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Maiorano v. Inch

United States District Court, N.D. Florida, Tallahassee Division

May 30, 2019

ANTHONY MAIORANO, Petitioner,
v.
MARK S. INCH, Secretary, Department of Corrections, Respondent.

          REPORT AND RECOMMENDATION

          CHARLES A. STAMPELOS, UNITED STATES MAGISTRATE JUDGE

         On January 29, 2018, Anthony Maiorano filed a petition for writ of habeas corpus pursuant to 28 U.S.C. § 2254. ECF No. 1. On September 12, 2018, Respondent filed an answer, with exhibits. ECF No. 13. Thereafter, Petitioner filed an amended § 2254 petition. ECF No. 19. Respondent filed an answer to the amended petition on March 21, 2019. ECF No. 24. Petitioner has not filed a reply, although he was given the opportunity to do so. See ECF No. 23.

         The matter was referred to the undersigned United States Magistrate Judge for report and recommendation pursuant to 28 U.S.C. § 636 and Northern District of Florida Local Rule 72.2(B). After careful consideration, the undersigned has determined no evidentiary hearing is required for the disposition of this matter. See Rule 8(a), R. Gov. § 2254 Cases. The pleadings before the Court show the petition should be denied.

         Procedural Background

         On December 30, 2008, in case number 08-0472CF, the State of Florida filed an information in the Second Judicial Circuit, Wakulla County, charging Petitioner Anthony Joseph Maiorano with one count of possession of more than twenty (20) grams of cannabis, a third degree felony, in violation of section 893.13(6)(a), Florida Statutes. Ex. C2.[1] That same day, in case number 08-0486CF, the State filed an information charging Maiorano with three counts: (1) trafficking in cocaine, a first degree felony, in violation of section 893.135, Florida Statutes; (2) possession of cannabis with intent to sell, a third degree felony, in violation of section 893.13(1)(a)2., Florida Statutes; and (3) possession of drug paraphernalia, a first degree misdemeanor, in violation of section 893.147(1), Florida Statutes. Ex. C1 at 1. On January 9, 2009, in case number 08-0480CF, the State of Florida filed an information charging Maiorano with one count of sale of a substance in lieu of cocaine, a third degree felony, in violation of section 817.563, Florida Statutes. Ex. C3.

         At proceedings held June 10, 2009, Maiorano entered open pleas of no contest in all three cases. See Ex. C1 at 10-15 (signed plea forms); 41-49 (transcript of hearing). Maiorano also admitted to violating probation in case number 2007-CF-366. Ex. B at 3-10; Ex. C1 at 8-9, 63-64. The judge conducted a plea colloquy and then accepted Maiorano's pleas. Ex. C1 at 48. The defense stipulated to a factual basis. Id. at 49. The court accepted the stipulation, found a factual basis existed to support the charges, and found Maiorano entered the pleas freely, knowingly, and voluntarily. Id. Regarding sentencing, the court heard testimony from Maiorano's mother, his wife, and Maiorano himself. Id. at 49-55, 62-63. The State asked for a sentence of thirty (30) years in prison. Id. at 48, 61. In 2007-CF-366, the court revoked probation and sentenced Maiorano to five (5) years in prison, with credit for 192 days' time served. Id. at 64. In cases 2008-CF-472 and 2008-CF-480, the court sentenced Maiorano to five (5) years in prison, with credit for 192 days' time served, to run concurrent. Id. In 2008-CF-496, the court sentenced Maiorano to twenty (20) years in prison on Count 1, with a minimum mandatory term of three (3) years; five (5) years in prison on Count 2; and time served on Count 3; to run concurrent to the sentences imposed in the other two cases. Id. at 65-66.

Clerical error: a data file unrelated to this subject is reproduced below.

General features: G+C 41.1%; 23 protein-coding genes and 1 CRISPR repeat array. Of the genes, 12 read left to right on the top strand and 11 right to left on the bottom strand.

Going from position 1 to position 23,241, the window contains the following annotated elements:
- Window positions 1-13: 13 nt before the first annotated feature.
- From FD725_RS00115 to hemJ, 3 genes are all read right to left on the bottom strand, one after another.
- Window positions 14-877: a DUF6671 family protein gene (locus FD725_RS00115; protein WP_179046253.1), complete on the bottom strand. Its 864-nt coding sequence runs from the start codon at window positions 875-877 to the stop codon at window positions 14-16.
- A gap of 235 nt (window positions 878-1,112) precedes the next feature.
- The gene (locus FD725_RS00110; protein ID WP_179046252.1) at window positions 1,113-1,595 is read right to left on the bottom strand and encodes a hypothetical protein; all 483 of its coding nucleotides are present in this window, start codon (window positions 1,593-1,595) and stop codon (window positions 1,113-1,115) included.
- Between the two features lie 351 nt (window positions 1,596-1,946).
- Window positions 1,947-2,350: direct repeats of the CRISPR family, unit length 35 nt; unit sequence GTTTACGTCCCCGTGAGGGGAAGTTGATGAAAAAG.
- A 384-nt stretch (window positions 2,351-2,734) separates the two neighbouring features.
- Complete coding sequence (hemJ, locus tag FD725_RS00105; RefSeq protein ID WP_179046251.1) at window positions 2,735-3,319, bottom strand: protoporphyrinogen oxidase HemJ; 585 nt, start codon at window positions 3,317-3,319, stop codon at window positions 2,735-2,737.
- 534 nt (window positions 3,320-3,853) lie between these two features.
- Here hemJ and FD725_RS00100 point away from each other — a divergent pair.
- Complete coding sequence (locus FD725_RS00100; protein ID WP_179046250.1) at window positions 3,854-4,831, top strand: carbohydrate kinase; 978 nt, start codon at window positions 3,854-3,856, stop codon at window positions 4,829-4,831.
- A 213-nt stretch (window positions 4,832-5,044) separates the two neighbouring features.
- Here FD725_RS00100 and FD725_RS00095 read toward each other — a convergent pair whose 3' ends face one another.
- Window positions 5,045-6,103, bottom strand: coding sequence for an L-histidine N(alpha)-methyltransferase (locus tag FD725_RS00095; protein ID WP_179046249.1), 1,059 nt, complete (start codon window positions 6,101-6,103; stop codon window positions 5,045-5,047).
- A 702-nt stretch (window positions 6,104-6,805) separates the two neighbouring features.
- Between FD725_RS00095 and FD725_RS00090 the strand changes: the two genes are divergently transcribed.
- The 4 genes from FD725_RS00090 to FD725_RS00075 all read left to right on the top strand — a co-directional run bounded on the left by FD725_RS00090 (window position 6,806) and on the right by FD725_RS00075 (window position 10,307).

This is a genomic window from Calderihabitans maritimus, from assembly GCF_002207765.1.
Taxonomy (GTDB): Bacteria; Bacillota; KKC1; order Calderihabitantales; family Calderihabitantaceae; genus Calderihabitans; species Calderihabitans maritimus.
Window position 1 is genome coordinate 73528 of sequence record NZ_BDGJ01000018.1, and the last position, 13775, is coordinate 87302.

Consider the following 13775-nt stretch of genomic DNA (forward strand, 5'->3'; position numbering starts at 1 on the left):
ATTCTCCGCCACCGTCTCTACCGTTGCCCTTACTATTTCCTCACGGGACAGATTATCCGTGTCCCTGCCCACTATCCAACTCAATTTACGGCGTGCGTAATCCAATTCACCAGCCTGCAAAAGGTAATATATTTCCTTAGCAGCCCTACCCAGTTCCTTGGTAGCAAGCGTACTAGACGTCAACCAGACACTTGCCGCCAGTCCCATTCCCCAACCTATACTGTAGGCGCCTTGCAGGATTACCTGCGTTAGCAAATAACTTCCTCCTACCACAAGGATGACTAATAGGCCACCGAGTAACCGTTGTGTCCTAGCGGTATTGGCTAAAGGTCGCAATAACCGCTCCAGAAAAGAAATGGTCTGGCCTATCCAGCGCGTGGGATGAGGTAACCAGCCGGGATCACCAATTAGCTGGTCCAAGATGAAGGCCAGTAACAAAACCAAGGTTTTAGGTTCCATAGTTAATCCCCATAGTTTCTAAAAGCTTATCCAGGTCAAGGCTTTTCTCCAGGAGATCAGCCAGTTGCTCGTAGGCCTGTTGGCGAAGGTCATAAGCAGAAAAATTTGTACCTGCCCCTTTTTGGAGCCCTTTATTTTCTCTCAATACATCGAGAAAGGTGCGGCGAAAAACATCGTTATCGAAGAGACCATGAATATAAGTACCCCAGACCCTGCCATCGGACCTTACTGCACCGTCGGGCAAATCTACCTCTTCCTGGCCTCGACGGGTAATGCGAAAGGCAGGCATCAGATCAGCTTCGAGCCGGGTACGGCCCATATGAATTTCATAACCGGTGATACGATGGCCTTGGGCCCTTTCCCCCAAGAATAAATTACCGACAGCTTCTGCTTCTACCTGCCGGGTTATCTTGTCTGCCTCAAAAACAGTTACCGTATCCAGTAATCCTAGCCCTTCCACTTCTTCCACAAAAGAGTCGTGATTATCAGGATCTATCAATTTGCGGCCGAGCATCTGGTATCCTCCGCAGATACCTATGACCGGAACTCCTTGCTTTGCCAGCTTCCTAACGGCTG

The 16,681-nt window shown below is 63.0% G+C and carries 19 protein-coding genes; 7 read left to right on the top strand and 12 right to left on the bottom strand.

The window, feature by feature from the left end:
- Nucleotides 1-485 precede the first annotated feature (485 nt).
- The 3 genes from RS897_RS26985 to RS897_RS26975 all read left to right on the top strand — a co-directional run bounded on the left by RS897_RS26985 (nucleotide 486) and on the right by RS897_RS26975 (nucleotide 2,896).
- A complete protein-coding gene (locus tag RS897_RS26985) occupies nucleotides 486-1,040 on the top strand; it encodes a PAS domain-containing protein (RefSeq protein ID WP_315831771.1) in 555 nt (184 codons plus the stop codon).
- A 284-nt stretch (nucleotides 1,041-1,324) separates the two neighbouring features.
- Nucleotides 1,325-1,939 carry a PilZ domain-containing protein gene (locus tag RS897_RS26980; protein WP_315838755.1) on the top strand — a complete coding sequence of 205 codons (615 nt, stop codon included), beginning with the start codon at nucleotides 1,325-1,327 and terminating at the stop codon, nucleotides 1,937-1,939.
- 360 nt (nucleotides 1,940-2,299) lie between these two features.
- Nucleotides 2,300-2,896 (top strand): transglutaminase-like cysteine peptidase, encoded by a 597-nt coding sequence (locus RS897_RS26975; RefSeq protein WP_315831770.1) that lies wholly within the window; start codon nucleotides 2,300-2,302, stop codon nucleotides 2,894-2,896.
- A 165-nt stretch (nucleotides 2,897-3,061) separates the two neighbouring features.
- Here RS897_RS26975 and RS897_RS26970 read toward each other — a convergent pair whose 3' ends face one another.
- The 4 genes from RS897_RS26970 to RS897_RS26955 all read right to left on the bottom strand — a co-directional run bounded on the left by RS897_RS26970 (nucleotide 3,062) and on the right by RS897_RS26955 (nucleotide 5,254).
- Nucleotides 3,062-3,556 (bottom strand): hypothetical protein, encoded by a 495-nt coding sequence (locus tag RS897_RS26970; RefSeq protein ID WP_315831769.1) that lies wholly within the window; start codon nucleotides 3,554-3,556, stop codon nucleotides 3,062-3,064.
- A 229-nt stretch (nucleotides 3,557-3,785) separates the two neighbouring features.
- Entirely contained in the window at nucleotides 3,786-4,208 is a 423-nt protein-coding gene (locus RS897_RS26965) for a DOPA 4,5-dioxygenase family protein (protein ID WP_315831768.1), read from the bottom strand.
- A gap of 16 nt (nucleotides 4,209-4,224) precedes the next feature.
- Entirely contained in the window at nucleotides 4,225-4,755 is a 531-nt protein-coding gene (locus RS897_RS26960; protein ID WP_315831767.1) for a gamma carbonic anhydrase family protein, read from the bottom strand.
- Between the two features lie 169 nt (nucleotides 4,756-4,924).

On June 12, 2009, Maiorano's counsel filed a motion for reduction or mitigation of sentence pursuant to Florida Rule of Criminal Procedure 3.800(c). Ex. I. In an order rendered September 11, 2009, the state trial court denied the motion with a citation to Mitchell v. State, 719 So.2d 1258 (Fla. 1st DCA 1998). Ex. J.

         On January 21, 2010, Maiorano filed a pro se petition for writ of habeas corpus in the First District Court of Appeal (First DCA), seeking a belated appeal from his convictions and sentences in all four cases. Ex. A at 103-07. The First DCA granted this petition in an opinion filed October 6, 2010. Ex. D. Maiorano's counsel filed an initial brief pursuant to Anders v. California, 386 U.S. 738 (1967), indicating no issues of arguable merit existed. Ex. E. Maiorano filed a pro se brief. Ex. G. On October 31, 2011, the First DCA per curiam affirmed the case without a written opinion. Ex. H; Maiorano v. State, 75 So.3d 273 (Fla. 1st DCA 2011).

         In the meantime, on June 4, 2010, Maiorano filed a pro se motion to correct illegal sentence pursuant to Florida Rule of Criminal Procedure 3.800(a). Ex. K at 1-9. The State filed a response, id. at 10-14, and Maiorano filed a reply, id. at 19-24. By order rendered August 6, 2010, the state trial court denied the motion. Id. at 25. Maiorano appealed to the First DCA, assigned case number 1D10-4908. Id. at 33. On November 16, 2010, the First DCA affirmed the case without a written opinion and denied Maiorano's motion for rehearing. Exs. N, O; Maiorano v. State, 53 So.3d 1029 (Fla. 1st DCA 2011).